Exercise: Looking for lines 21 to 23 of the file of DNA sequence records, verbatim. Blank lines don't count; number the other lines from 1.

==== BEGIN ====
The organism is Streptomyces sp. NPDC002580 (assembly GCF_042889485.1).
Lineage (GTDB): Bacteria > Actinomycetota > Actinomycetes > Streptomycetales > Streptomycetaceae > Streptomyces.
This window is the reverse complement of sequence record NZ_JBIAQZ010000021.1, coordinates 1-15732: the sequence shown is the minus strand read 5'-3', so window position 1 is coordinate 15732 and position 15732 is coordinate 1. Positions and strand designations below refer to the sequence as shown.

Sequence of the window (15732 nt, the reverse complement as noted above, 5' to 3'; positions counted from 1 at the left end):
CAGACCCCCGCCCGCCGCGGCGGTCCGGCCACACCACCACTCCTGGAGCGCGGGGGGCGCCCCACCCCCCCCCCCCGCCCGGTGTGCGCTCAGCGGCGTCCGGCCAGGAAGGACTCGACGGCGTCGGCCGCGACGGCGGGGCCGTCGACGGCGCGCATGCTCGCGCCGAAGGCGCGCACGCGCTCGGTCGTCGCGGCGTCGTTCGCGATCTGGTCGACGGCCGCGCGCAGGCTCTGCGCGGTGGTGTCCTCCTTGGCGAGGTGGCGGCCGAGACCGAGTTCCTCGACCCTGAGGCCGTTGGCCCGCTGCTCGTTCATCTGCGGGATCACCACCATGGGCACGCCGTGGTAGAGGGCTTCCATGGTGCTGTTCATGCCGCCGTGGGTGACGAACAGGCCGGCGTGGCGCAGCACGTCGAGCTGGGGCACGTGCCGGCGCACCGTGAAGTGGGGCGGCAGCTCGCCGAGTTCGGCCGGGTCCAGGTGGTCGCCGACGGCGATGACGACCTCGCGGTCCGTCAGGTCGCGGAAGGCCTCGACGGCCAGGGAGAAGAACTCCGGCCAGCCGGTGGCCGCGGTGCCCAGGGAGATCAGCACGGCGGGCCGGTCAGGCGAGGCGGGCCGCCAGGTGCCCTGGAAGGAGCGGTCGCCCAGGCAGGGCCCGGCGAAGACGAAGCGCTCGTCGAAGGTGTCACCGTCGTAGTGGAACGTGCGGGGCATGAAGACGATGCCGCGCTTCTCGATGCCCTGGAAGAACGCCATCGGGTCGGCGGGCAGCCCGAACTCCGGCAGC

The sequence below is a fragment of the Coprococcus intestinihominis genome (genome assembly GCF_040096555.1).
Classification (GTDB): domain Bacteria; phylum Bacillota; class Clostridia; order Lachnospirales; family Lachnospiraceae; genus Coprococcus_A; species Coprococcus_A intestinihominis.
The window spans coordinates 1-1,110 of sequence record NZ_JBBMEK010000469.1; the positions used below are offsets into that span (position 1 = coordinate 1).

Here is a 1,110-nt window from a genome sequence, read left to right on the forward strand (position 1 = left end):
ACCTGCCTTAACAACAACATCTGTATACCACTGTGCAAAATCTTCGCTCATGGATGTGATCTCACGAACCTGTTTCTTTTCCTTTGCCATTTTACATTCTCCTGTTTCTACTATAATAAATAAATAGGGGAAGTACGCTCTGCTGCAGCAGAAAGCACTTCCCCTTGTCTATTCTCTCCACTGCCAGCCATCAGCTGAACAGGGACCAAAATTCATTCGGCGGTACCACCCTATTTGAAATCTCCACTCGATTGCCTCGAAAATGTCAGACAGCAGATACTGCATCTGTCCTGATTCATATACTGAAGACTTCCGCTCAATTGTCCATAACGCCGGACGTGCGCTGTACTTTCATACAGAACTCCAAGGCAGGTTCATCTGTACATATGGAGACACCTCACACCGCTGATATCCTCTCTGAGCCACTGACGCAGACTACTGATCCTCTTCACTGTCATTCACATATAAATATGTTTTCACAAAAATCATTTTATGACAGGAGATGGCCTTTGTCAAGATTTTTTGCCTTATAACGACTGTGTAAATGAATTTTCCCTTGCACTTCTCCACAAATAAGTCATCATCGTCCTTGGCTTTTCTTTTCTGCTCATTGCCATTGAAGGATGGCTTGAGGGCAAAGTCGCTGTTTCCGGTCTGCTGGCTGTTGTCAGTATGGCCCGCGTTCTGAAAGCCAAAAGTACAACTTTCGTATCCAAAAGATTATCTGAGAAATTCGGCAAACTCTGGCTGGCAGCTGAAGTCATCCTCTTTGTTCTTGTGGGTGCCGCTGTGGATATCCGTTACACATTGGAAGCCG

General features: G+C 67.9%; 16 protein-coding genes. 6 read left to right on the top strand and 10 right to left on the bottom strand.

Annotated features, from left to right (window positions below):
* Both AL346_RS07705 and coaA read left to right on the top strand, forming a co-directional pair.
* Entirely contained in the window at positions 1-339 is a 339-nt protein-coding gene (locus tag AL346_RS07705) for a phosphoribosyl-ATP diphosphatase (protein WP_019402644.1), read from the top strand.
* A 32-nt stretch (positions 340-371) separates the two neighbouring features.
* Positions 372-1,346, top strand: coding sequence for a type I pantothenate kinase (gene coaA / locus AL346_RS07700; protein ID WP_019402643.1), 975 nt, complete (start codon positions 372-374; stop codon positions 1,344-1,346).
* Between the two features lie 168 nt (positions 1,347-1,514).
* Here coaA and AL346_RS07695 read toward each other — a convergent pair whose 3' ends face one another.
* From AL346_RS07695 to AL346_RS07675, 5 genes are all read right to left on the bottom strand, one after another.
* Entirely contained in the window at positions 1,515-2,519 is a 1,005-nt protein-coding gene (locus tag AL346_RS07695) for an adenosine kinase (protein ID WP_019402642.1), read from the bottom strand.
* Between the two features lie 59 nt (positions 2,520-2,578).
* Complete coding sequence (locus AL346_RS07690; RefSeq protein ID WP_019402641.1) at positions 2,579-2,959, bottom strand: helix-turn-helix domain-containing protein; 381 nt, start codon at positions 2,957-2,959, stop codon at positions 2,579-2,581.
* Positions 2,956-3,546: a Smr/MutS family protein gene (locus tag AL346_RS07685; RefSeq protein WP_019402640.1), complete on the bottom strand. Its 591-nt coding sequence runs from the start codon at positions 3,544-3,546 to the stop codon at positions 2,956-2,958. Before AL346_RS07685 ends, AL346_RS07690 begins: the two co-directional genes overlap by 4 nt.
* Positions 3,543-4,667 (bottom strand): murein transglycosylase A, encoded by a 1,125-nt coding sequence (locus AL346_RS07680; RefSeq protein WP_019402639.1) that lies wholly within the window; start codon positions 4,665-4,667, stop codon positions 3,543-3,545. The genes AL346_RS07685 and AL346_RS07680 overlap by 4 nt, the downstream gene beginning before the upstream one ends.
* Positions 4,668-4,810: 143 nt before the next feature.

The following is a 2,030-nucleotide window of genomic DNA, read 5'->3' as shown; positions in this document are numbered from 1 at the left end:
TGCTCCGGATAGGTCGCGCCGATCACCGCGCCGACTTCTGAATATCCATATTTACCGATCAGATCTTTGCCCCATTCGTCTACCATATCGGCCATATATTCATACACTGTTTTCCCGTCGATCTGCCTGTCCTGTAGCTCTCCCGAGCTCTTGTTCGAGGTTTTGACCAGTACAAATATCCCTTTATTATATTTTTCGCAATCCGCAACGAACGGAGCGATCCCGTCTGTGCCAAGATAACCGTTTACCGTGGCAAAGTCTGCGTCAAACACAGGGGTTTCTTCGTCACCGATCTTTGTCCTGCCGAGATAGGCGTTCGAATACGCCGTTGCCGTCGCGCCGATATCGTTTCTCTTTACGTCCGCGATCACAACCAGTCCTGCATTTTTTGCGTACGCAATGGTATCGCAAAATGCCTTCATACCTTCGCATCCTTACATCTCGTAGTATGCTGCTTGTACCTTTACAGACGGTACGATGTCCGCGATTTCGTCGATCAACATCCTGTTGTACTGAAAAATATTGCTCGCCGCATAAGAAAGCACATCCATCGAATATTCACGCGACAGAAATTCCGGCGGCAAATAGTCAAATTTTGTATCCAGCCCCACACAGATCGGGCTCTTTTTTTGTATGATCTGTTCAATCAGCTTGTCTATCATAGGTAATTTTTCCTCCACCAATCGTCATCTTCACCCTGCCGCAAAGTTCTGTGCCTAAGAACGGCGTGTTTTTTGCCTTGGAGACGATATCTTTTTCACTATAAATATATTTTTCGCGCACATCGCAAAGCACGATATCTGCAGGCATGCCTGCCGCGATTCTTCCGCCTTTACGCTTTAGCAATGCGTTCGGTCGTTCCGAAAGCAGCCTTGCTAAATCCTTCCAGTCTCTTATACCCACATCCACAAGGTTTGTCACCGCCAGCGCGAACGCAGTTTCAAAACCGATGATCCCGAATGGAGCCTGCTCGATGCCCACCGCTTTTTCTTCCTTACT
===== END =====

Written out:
* Between the two features lie 59 nt (positions 2,520-2,578).
* Complete coding sequence (locus AL346_RS07690; RefSeq protein ID WP_019402641.1) at positions 2,579-2,959, bottom strand: helix-turn-helix domain-containing protein; 381 nt, start codon at positions 2,957-2,959, stop codon at positions 2,579-2,581.
* Positions 2,956-3,546: a Smr/MutS family protein gene (locus tag AL346_RS07685; RefSeq protein WP_019402640.1), complete on the bottom strand. Its 591-nt coding sequence runs from the start codon at positions 3,544-3,546 to the stop codon at positions 2,956-2,958. Before AL346_RS07685 ends, AL346_RS07690 begins: the two co-directional genes overlap by 4 nt.